be taken for publio uses, all other conditions tieing complied with; and, as I have already said, the courts on this point have been very liberal towards the party exercising the right of eminent domain, and have given him the benefit of every reasonable intendment. For example, the statute right of way for railroads in this state is 99 feet in width. Now, if a railway corporation in any particular case took that amount of land, and the question was raised whether or not it was more than it actually needed, the objection would receive from the courts no consideration except of the most grudging character. That is, the declaration of the legislature that a railroad corporation may take a right of way of 99 feet in width has been practically construed as giving the right to take that entire width, so far as· the corporation desire it, without any question whether or not it could at any particular point construct its road, and maintain it with less. The general proposition is strengthened in this ease by the fact that an adjudication-whether a strictly judicial been made by one or not it is not necessary for me to the railroad commissioners, who have viewed the premises, and who, nnder all the circumstances, are more capable of determining what is required by the railway corporation, not only for the present, but in the reasonable future, than a court of law. A judge, sitting as I am sitting here, ought npt to review the action of a tribunal of that character on such a matter, except the evidence is clear that the commissioners made a gross mistake. The case here, moreover, shows distinctly that the corporation did need land outside of its first location. Its engine house, turntable, and storage tracks were and are necessarily outside of it; and evidently, if the present hotel was removed, the railway corporation could not be accommodated within its original limits and yet build such a station as it would require for its ordinary passenger service. There was therefore, on the face of this case, an evident necessity for the corporation to take advantage of the statutory provisions under which it proceeded to make this additional location. And there are circumstances enough in this case, giving the evidence for the complainants full force, and wholly disregarding the evidence for the respondents, to show that the railroad commissioners made no such gross mistake as to authorize the court to annul their action in whole or in part. The complainants recite in the bill that the railroad commissioners proceeded on the hypothesis that the railway corporation was entitled to take land for hotel purposes. I do not find anything in the proceedings of the commissioners which justifies that suggestion. In the face of the fact that they report that the land was taken for the purposes the statutes authorize it to be taken for, and without evidence that they in any way expressed themselves otherwise, I do not perceive that this proposition can be sustained. To go back to a principle already stated, the fact that the railway corporation desired a part of this land for hotel purposes, if it did so desire it, or that it desired for special reasons to exclude the complainants, if it did so desire, will not invalidate the action of the commissioners unless it is also shOWD v.61F.no.1-3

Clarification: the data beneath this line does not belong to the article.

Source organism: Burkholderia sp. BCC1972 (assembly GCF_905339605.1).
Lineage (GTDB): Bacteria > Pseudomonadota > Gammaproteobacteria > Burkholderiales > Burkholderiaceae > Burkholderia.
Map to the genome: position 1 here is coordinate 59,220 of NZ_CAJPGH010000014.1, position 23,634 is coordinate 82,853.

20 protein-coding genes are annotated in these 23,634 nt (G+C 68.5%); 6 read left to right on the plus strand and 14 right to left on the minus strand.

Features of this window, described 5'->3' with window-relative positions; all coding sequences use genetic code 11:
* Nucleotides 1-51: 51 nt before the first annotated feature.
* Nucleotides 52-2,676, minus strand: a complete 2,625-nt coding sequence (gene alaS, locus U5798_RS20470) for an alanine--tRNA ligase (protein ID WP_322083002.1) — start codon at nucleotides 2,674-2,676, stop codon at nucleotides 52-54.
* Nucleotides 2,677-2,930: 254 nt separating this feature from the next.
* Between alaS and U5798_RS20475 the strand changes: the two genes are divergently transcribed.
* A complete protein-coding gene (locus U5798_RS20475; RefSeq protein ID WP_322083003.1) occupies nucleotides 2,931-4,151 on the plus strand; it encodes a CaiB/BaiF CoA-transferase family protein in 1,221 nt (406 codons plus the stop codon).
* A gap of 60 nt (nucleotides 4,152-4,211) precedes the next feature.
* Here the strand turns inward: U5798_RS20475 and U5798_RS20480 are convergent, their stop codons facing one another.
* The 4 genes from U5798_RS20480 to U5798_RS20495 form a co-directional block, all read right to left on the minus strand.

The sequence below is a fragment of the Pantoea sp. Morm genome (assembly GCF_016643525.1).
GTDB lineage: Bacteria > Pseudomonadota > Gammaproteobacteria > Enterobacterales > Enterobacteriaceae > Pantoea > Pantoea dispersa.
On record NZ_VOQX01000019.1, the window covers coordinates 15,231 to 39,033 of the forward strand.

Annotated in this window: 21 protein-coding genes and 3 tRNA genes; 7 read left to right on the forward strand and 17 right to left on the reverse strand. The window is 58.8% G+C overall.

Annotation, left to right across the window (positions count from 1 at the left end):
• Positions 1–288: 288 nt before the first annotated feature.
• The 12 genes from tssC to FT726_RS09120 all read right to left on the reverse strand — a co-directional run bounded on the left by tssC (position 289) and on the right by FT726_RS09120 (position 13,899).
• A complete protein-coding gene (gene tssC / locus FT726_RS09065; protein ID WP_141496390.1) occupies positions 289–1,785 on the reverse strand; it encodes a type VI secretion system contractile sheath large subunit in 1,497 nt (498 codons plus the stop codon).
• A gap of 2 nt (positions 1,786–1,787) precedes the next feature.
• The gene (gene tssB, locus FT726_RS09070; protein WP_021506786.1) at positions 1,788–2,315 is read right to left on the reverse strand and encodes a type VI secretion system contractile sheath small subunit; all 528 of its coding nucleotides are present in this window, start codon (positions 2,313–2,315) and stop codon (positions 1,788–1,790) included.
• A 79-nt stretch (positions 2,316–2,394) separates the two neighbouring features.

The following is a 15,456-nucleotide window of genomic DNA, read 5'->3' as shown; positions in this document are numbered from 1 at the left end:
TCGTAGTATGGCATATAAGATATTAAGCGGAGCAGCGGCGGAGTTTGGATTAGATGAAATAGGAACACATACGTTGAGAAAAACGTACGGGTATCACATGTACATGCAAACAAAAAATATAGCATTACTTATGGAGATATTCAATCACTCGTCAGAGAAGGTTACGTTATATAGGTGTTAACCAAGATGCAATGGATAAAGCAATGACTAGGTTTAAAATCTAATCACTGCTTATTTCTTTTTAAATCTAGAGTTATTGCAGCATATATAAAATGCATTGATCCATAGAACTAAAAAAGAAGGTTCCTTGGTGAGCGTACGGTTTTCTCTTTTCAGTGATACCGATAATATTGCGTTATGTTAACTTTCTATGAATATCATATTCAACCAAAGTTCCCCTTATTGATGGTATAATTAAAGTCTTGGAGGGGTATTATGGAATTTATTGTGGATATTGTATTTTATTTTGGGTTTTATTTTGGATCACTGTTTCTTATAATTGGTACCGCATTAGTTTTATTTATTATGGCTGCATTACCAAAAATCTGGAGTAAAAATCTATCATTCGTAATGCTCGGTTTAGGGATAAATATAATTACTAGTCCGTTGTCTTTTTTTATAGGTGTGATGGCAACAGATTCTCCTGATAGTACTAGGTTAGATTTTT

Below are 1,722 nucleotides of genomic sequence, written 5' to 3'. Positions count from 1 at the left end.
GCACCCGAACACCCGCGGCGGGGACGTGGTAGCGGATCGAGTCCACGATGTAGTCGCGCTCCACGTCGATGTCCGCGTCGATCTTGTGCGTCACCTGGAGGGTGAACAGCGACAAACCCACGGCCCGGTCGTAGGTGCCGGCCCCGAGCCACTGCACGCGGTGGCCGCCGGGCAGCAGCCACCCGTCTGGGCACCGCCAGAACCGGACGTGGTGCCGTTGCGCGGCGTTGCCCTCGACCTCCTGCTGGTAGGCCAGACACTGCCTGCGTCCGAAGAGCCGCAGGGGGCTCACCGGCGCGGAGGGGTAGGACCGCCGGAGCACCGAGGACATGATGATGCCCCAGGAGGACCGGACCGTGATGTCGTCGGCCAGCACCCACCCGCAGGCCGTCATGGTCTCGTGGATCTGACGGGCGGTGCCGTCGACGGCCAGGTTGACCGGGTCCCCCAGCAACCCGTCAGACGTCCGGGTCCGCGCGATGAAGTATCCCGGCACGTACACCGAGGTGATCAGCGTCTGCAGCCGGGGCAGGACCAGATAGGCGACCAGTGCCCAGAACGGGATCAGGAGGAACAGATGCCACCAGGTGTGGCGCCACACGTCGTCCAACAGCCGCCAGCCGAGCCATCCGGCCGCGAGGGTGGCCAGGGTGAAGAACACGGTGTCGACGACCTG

t;hli't received form and'pl.'actical eifect in the action of' the commissioners themselves; because, as I have alrea'dy'stated, the fact that a party who has the legal right to proceed in a certain direction, .and, reach a certain result, also desired to reach that result for,reas6ns not within the scope of the law, does not ordi· narily affect'it, if it is otherwise valid. For the reasons stated, I cannot annul the action of the commissioners, in whole or in part, on the ground of the second objectwn. Ooming the proposition that the report of the commissioners is erroneous with reference to the beginning of the first course, all I need say about it is that, if the location made by them was uncertain inlaw,-""not merely in fact, but in law,-it could not stand; but that it is. uDcertain in fact, that individuals may 'differ in regard to, its construction, and that it must go to the courts to ulti· mately settle its boundaries; do not make it uncertain in law, as the ' law says ·:thatwhat can be mai:Iecertainis certain.' The report cannot be set ,aside on thatgrollnd. There is some question, ne doubt, as to the proper construction of the report,' but that I think I will be able to dispose of so far' as this case is concerned without difficulty. Ido not propose to leave this matter in such form that the proceedings in this court shall go forward on a theory favorable to the complainants, and yet the damages be assessed by the state courts on another theory 'Unfavorable to them. I see nothing in the new location Which prevents carrying out the essence of the contract,because the contract expressly provided that it should be executed on the old location; and the fact that the new location does not any more interfere with its practical execution than did the existence of the original right of way. The parties have subm'ittedIl1any propositions based on the apparent theory that we are to determine the ultimate rights of railway corporations, and of, abutters' and landowners, with reference to land taken for railroad uses. There may be cases where contracts are of such a nature, that the court sees that their enforcement accord· ing to their terms would prevent a railway corporation from per· forming its duty, to the public; and then the court might hesitate, and, perhaps, refuse to proceed; although ordinarily, as has been sut-ted during the hearing, equity courts do not take the place of the attorney general, for the purpose of seeing to it that corporations perform their duties to the public. We may suppose an instance where a railway corporation has, upon Its admitted right of way, erected structures which the landowner claims it has no right to erect and maintain; and, a controversy arising on that point. the parties in interest well adjust and compromise the question, and agree, under such circumstances, that the corporation shall for a certain length of time retain the use of the buildings, and that afterwards the landowner shall take possession of them, leaving: them where they are for another certain length of time, and then removing them on certain conditions stipulated. An agreement of that nature should be enforced by the courts, unless they see. that It necessarilJ' interferes with the performance by' the